In spite of study after study and the writings of expert after expert over the last 25 years, we, as a society, have failed to provide for our own security in the face of a potential public health threat. We have failed to supply and maintain our strategic national stockpile, we have consistently underfunded our public health infrastructure and we have underfunded our hospitals' preparedness.
Let’s first discuss the Strategic National Stockpile (SNS). The Department of Defense maintains its own stockpile and has done so since the 1930s. The thinking that led to DoD’s preparedness ultimately led to the formation of today’s SNS for the US population at large. In 1998 Bill Clinton signed a law forming the National Pharmaceutical Stockpile. In 2003, after 9/11 and the anthrax attacks, the role for the stockpile expanded considerably and became the Strategic National Stockpile managed primarily by CDC under the Secretary of Health and Human Services and the Department of Homeland Security. The stockpile is kept at various regional locations around the country. It stocks a wide variety of pharmaceuticals and vaccines as medical countermeasures against biological attack. A summary of these holdings can be found here. Many of those countermeasures were purchased by the stockpile under BARDA. The NIAID and BARDA were responsible for a large fund called Project Bioshield established in 2003, under President George W. Bush, to support research into these medical countermeasures. NIAID, with over $5 billion in funding for Project Bioshield, established a number of regional centers of excellence to study dangerous pathogens that could potentially be weaponized. This funding established sites that were equipped to handle these pathogens under strict security – physical and biological. The research yielded important basic scientific understandings of these dangerous pathogens and toxins, but little in the way of actual vaccines and countermeasures. The latter came mainly from small biotechs who believed that the SNS might serve as a business model for their R&D. (In my view, they were, in the main, disappointed).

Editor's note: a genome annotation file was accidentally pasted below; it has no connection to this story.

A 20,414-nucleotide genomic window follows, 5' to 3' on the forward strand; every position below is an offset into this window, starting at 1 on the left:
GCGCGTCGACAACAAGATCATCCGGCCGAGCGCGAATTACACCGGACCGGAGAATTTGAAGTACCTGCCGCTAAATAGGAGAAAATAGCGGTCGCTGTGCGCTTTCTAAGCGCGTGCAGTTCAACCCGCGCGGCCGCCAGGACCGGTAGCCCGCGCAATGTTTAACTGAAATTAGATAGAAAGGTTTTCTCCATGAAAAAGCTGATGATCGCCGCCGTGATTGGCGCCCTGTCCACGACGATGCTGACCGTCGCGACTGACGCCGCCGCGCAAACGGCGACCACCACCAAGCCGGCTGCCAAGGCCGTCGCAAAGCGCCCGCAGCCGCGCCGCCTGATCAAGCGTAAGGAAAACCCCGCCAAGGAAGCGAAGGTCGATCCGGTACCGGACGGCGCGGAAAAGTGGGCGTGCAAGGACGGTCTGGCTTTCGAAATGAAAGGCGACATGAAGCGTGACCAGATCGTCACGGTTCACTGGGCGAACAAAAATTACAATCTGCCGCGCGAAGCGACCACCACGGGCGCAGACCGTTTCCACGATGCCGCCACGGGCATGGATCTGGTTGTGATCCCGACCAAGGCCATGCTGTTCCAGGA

The Public Health Emergency Medical Countermeasures Enterprise (PHEMCE) is the organization that decides what goes into the stockpile. They have expanded the stockpile over the years to cover needs for other situations such as hurricanes and earthquakes for example. They have also stocked key hospital supplies like masks, gowns and ventilators in preparation for a pandemic like Ebola, Zika or influenza. In their budget, maintenance of inventory is an essential item.
Funding for this overall effort began with an infusion for a 10 year period in 2003 ending in 2013. After that, congress moved Project Bioshield to BARDA and funded it on a reduced year over year basis. In spite of the reduced funding, BARDA has been a stalwart in our effort to find and stockpile medical countermeasures. Early on, BARDA was constrained to funding antibiotic R&D only for those products that clearly had an application as medical countermeasures. That expanded later to include antibiotics active against resistant infections. This was clearly appropriate given the public health threat of these infections. Initially, BARDA was also constrained to focus only on those products that were entering late stage clinical development. Now, BARDA has become a key funder of CARBX – focused on early stage research of antibiotics. They have also been able to support “portfolios” of antibiotic research within companies encompassing late stage as well as early stage R&D. In a recent move, perhaps to address the suffering antibiotic marketplace, BARDA has entered an agreement to fund Paratek’s omadacycline as an agent for the treatment of drug resistant anthrax with a commitment to ultimately purchase the drug for the national stockpile. It is clear that without BARDA, our antibiotic pipeline would be in even more disastrous shape than it is currently. It is also clear that with additional funding, BARDA could do so much more.
In addition to the SNS, there are funds distributed by the CDC to local public health authorities and to hospitals for preparedness. A history of funding for these various programs is shown in the figure below. If you focus on funding for hospitals, you will see a drastic decrease over time. Funding for these programs has decreased by 30-50% not counting inflation. The years cover both democratic and republican administrations and congressional majorities. Apparently, in spite of strident warnings by both experts and two of their own – Tom Daschle and Judd Greg – government was not willing to invest sufficiently for our future security. (Although the Trump administration proposed cuts to both the hospital preparedness program and to the emerging zoonotic diseases program, congress maintained or even slightly increased funding for these areas in 2018 according to Politifact. Obviously, this was still not sufficient.)
As we slowly emerge from this horrible pandemic, will we learn from our missteps?